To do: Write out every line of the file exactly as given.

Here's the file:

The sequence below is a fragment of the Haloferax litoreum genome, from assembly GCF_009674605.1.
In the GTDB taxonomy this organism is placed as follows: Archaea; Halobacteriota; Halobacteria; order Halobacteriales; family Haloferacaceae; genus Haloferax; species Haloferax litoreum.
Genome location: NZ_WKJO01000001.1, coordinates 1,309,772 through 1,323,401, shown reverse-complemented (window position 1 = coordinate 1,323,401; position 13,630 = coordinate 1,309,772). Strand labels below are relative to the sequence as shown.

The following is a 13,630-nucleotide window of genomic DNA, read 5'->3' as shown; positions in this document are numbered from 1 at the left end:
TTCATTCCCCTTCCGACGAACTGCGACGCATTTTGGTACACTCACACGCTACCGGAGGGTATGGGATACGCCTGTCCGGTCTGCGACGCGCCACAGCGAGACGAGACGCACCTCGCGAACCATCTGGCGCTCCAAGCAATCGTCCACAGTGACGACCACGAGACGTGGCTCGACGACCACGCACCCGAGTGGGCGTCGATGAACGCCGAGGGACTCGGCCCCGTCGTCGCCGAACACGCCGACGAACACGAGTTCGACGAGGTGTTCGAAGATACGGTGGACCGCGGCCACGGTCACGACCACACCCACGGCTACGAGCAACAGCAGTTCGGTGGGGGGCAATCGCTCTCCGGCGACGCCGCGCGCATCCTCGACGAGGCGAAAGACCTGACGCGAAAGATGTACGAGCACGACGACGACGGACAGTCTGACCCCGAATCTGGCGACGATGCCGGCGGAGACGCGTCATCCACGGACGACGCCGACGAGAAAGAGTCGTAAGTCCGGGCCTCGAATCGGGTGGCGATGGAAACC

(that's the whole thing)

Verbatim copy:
The sequence below is a fragment of the Haloferax litoreum genome, from assembly GCF_009674605.1.
In the GTDB taxonomy this organism is placed as follows: Archaea; Halobacteriota; Halobacteria; order Halobacteriales; family Haloferacaceae; genus Haloferax; species Haloferax litoreum.
Genome location: NZ_WKJO01000001.1, coordinates 1,309,772 through 1,323,401, shown reverse-complemented (window position 1 = coordinate 1,323,401; position 13,630 = coordinate 1,309,772). Strand labels below are relative to the sequence as shown.

The following is a 13,630-nucleotide window of genomic DNA, read 5'->3' as shown; positions in this document are numbered from 1 at the left end:
TTCATTCCCCTTCCGACGAACTGCGACGCATTTTGGTACACTCACACGCTACCGGAGGGTATGGGATACGCCTGTCCGGTCTGCGACGCGCCACAGCGAGACGAGACGCACCTCGCGAACCATCTGGCGCTCCAAGCAATCGTCCACAGTGACGACCACGAGACGTGGCTCGACGACCACGCACCCGAGTGGGCGTCGATGAACGCCGAGGGACTCGGCCCCGTCGTCGCCGAACACGCCGACGAACACGAGTTCGACGAGGTGTTCGAAGATACGGTGGACCGCGGCCACGGTCACGACCACACCCACGGCTACGAGCAACAGCAGTTCGGTGGGGGGCAATCGCTCTCCGGCGACGCCGCGCGCATCCTCGACGAGGCGAAAGACCTGACGCGAAAGATGTACGAGCACGACGACGACGGACAGTCTGACCCCGAATCTGGCGACGATGCCGGCGGAGACGCGTCATCCACGGACGACGCCGACGAGAAAGAGTCGTAAGTCCGGGCCTCGAATCGGGTGGCGATGGAAACC